Nigeria: Govt Seeks Transparency in Judges, Prosecutors’ Selection

Abuja — The federal government yesterday called for a transparent and all inclusive process, devoid of any sentiment in the selection of the Prosecutor and Judges of the International Criminal Court (ICC).

Attorney General of the Federation (AGF) and Minister of Justice, Mr. Abubakar Malami, SAN, said this is necessary in order to select only the best and the most qualified candidates for the coveted positions.

He spoke while delivering Nigeria’s Country statement at the 19th session of the Assembly of States Parties to the Rome Statute of the International Criminal Court, at Hague, Netherlands.

“Nigeria wishes to reiterate the need not to compromise the issue of high moral character of candidates seeking elective offices within the court system as that is the only way the credibility of the Court can be sustained,” a statement from his media aide, Dr Umar Gwandu said.

The statement added that, the AGF also noted that attacks against the ICC and its officials continue to weaken the Rome Statute system and its support across the globe.

He said the Federal Government of Nigeria has condemned all actions geared towards undermining and weakening the ICC’s ability to freely exercise its mandate.

While renewing Nigeria’s commitment to the ICC as the cornerstone of the fight against impunity and a critical element of rules-based international order; Malami said Nigeria is committed to work together with States Parties to oppose efforts to undermine the work of the court and its independence.

“I note with great consternation that the promise and hope offered by the Rome Statute to victims of atrocious crimes worldwide is increasingly threatened by a retreat in multilateral engagement and rising tides of hostility, discrimination, and repression around the world”, he added.

He also commended the efforts of the outgoing President of the ICC who is also a Nigerian, Eboe-Osuji, whom Malami said have brought enduring reforms to the court and spearheaded efforts that have led to a better understanding of the court on the world stage as well as improved the conditions of service of judges.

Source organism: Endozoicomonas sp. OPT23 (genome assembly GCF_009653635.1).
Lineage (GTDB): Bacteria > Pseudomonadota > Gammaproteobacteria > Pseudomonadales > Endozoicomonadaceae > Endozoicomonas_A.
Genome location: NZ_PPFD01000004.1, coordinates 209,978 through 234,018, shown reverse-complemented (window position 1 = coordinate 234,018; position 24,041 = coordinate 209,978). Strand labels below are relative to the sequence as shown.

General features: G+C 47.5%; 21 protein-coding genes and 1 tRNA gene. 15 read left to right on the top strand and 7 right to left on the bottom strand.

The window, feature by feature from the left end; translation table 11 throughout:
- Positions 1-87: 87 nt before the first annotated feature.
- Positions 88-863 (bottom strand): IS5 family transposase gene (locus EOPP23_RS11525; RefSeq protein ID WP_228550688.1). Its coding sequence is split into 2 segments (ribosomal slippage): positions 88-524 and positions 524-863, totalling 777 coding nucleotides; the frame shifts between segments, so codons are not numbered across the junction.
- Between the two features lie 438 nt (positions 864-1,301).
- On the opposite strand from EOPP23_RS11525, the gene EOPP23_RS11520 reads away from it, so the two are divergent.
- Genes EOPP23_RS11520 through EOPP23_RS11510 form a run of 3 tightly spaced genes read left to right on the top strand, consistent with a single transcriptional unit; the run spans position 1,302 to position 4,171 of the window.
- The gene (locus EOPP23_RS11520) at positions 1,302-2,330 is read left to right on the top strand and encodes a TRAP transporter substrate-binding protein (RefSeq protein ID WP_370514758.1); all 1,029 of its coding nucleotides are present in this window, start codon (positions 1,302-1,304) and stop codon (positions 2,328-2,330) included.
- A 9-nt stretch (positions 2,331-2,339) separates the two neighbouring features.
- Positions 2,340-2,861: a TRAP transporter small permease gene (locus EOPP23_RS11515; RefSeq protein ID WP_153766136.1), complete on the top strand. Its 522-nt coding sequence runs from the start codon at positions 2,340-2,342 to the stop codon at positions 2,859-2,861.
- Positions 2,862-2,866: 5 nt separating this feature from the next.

Malami said their contributions was geared toward ensuring that jurists of the highest caliber will always aspire for appointment to the court’s judiciary, thereby strengthening the quality of the bench as a whole.

“Nigeria has taken note of efforts to reform the conditions of service of ICC judges. Nigeria is concerned about the rationale that has now disconnected those conditions from their traditional alignment with the conditions of service of the judges of the International Court of Justice.

“It is true that the conditions of service of the ICC judges need not be formally linked to those of ICJ judges. But it is important to stress that ICC Judges are not inferior to their counterparts at the ICJ or at the other International Courts in Europe. That equality of stature must also be reflected in parity of treatment in conditions of service,” he said.

Malami said Nigeria underscores the importance of maintaining the usual arrangement in the administration of international justice, according to which judges of International Courts are compensated at a level above Under Secretaries General in the UN system (USGs).


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